Christian discourse against Syrian control of Lebanon is not new, as seen in the Taif agreement, which dates to ten years ago. It merely clarified, structured, magnified itself to give rise the Declaration of the Assembly of Maronite Bishops on September 20, 2000. But until then, the declaration resounded like a voice in the desert because it was not difficult for Syria to neutralize it: to achieve that, all that was needed was to marginalize the already weak, turbulent Christian community, depriving it of any real representation in positions of power. That’s when, thanks to the electoral campaign and its unexpected results, the speech against Syrian control overflowed the confines of the Christian community and a panic blew beyond its borders. The taboo had fallen. Druze leader Walid Jumblatt took into account the majority of the Christian stipulations and called for national unity. “Walid Jumblatt,” commented Issa Gorayeb in his September 15th editorial, “is like a modern icebreaker, bulldozer, minesweeper, behind which we see other, more or less strong free-thinkers come rushing.” For Syria and its supporters, this was unacceptable because Walid Jumblatt is a major political leader, because he is Druze, and because during the war he had fought severely against the Christians with whom he now showed solidarity. All that was left to do was unleash hate speeches and death threats against him, a most extreme form of ‘non-respectable’ speech, showing its despicable face.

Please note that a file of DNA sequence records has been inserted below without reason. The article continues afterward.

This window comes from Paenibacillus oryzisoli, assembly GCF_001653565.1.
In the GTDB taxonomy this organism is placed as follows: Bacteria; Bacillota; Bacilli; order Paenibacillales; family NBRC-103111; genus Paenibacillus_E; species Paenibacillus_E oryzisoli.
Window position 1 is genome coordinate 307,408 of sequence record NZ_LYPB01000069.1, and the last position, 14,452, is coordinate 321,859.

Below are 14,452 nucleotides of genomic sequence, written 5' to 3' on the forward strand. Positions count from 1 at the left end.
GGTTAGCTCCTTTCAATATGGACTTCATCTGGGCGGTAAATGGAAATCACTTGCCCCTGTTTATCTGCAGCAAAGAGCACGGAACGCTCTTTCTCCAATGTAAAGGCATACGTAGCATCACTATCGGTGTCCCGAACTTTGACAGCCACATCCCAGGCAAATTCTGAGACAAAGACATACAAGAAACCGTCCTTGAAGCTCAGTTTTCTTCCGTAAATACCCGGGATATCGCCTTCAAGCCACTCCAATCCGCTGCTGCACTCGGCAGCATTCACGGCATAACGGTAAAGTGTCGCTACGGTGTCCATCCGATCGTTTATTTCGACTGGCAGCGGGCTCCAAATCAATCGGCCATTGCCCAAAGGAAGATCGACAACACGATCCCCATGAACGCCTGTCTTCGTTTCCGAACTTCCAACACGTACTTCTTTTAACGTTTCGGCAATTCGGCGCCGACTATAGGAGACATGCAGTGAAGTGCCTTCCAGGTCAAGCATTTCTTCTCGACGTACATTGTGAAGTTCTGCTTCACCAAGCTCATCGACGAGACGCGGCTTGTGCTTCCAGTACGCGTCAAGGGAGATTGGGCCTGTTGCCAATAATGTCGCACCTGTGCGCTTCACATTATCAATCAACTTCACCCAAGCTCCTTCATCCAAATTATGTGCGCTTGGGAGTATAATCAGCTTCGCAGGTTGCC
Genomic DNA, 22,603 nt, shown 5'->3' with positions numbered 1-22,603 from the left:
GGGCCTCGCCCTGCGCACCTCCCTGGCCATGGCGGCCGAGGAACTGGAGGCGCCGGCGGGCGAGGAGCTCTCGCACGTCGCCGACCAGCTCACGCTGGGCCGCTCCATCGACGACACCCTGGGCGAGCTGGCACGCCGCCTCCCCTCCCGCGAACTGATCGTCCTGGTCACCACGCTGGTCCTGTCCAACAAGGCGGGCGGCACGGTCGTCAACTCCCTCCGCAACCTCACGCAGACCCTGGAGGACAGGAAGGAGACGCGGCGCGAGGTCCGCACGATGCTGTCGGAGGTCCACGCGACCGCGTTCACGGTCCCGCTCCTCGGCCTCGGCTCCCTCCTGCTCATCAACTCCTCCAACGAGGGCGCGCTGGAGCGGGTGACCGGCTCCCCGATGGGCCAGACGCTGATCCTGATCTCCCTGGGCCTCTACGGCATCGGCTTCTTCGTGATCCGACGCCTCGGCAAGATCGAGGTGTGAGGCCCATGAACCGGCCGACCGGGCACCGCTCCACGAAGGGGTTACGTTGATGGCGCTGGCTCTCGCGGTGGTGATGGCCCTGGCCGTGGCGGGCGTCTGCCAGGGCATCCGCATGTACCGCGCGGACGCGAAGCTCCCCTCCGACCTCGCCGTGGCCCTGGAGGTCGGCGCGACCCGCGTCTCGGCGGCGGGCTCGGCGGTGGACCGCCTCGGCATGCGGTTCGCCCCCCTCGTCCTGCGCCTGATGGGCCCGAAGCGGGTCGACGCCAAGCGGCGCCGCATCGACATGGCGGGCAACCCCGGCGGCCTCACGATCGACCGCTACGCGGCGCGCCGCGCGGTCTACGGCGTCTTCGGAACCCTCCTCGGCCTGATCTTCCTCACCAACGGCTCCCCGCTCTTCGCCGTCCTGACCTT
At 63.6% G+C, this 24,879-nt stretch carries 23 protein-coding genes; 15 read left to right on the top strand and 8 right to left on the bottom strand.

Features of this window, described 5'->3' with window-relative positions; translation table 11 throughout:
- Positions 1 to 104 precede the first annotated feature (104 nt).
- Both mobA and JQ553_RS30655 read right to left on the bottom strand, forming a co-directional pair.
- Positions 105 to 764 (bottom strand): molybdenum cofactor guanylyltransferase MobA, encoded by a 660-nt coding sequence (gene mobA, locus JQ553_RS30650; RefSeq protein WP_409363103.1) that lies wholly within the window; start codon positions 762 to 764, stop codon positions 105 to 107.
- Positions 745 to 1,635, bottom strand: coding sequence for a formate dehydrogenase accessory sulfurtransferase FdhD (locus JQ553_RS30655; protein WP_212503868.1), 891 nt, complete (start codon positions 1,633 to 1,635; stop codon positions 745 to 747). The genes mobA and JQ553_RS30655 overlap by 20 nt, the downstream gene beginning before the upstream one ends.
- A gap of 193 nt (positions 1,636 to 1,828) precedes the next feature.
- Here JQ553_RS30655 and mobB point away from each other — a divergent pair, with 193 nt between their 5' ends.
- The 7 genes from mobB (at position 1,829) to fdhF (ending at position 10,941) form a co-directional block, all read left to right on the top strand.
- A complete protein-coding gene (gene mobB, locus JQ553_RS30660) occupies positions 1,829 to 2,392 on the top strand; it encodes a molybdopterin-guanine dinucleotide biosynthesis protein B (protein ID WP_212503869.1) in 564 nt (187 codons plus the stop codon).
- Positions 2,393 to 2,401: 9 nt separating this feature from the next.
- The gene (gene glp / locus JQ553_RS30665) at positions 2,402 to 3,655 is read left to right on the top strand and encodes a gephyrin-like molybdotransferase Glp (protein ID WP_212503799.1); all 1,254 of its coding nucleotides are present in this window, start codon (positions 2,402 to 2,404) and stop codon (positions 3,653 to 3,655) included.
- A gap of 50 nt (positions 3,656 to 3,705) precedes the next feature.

Ideological rhetoric and verbosity